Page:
Which is fine by me. Well, sorta. I’m glad the dope is out but I’m made a little itchy by a loud public outcry costing someone his or her job. It all sounds a little tyranny-of-the-majority to me. We were just lucky — this time — that the object of righteous rage was a bigot.
The Rich Are Something Else
I’m here to guide you through the thickets of the legal and political systems which can be so confounding in this holy land.
For instance, many of us are wondering why the Supreme Court once again ruled against campaign finance regulations, using as its justification the 1st Amendment guarantee of free speech.
Many of us might say, Hey, wait a sec. What does money have to do with free speech?
The answer: Nothing.
Chief Justice John Roberts wrote the majority opinion in McCutcheon v. Federal Election Commission Wednesday, effectively allowing any and every rich guy to donate thousands, millions, or billions, if he so chooses, to candidates, parties, and PACs.The ruling ends whatever caps were left in place after the Citizens United decision in 2010. When the Big Robe writes an opinion, that means the majority thinks the case is mighty important.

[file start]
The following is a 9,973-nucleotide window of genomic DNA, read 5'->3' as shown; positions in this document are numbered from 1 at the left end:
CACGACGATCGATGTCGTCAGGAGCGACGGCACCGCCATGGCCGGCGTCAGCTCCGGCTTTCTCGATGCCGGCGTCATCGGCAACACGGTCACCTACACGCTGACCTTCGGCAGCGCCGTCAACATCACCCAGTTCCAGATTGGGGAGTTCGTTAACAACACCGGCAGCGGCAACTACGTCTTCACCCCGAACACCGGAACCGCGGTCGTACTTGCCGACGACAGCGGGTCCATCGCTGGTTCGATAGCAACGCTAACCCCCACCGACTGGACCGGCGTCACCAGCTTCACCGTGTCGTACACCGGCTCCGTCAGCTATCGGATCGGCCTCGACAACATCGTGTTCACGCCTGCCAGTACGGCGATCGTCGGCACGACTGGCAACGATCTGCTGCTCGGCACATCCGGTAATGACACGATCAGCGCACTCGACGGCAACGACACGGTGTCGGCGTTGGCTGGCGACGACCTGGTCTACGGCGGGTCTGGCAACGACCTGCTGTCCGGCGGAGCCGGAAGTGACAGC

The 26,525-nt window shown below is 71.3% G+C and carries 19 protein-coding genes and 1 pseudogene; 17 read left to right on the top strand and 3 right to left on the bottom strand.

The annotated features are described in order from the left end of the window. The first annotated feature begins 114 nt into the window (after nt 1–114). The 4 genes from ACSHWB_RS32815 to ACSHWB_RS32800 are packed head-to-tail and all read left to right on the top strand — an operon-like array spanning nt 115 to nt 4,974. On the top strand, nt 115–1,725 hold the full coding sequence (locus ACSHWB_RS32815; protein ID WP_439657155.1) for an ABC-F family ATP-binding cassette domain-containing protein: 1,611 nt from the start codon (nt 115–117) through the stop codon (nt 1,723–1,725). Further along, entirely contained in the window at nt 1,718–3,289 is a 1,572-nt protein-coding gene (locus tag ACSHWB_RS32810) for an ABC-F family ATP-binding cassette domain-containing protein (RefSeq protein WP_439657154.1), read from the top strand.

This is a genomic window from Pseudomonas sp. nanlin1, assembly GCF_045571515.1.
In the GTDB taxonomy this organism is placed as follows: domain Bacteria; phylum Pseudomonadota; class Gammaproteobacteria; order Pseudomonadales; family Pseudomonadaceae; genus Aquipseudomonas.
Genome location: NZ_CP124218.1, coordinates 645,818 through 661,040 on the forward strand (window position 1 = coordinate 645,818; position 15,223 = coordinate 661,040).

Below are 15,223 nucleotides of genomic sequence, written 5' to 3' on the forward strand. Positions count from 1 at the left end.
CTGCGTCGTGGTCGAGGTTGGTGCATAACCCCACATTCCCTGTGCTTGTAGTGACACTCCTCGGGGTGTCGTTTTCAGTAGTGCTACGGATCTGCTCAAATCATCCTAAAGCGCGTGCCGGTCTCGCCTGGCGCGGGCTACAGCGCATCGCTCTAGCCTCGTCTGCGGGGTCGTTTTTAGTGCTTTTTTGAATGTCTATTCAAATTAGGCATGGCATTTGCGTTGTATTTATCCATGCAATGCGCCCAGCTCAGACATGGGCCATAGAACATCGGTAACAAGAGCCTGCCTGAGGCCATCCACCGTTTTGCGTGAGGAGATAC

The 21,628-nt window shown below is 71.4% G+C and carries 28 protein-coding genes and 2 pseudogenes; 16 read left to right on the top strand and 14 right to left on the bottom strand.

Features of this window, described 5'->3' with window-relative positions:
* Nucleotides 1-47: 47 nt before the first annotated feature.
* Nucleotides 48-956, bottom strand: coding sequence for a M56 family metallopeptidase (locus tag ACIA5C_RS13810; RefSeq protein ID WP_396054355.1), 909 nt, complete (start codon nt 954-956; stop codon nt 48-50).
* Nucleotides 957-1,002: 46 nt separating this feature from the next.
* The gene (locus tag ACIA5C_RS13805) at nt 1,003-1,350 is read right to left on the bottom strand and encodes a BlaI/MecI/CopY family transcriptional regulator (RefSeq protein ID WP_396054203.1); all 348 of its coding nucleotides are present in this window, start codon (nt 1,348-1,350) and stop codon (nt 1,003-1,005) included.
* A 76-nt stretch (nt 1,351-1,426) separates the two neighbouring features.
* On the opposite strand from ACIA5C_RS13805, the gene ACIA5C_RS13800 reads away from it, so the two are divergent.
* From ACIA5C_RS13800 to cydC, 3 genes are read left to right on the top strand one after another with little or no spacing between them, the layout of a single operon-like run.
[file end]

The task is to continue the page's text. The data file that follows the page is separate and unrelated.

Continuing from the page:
They’re right. McCutcheon defines us as a nation.
See, an uber-wealthy political donor named Shaun McCutcheon wanted to plow ever greater piles of his money into the Republican Party and its candidates. The FEC said, Hold on there, pard, we’re trying to level the playing field here. McCutcheon and his lawyers responded by wringing their hands, weeping, gnashing their teeth — and suing, natch. McCutcheon figured, What’s the good of having all the dough in the world if I can’t buy a statehouse or two or even the White House?
Justices Roberts, Scalia, Thomas, Alito, and Kennedy agreed. They had to base their ruling on something that sounded high-minded and less venal than the real reason.
Follow me so far? Okay, let’s not bullshit each other or ourselves anymore. Let’s tell each other and ourselves the way it is.
For years our elementary school teachers, newspapers and television stations, flamboyantly patriotic candidates for elective office, and other purveyors of myth and nonsense have sung paeans to our democracy. One man, one vote. The voice of the people. The power of the ballot box. Hey buddy, my taxes pay your salary, and so on ad infinitum, bordering on ad nauseam.
You don’t buy that bologna (oh, alright, baloney), do you? I assume you don’t, otherwise you wouldn’t be reading these (almost) daily screeds.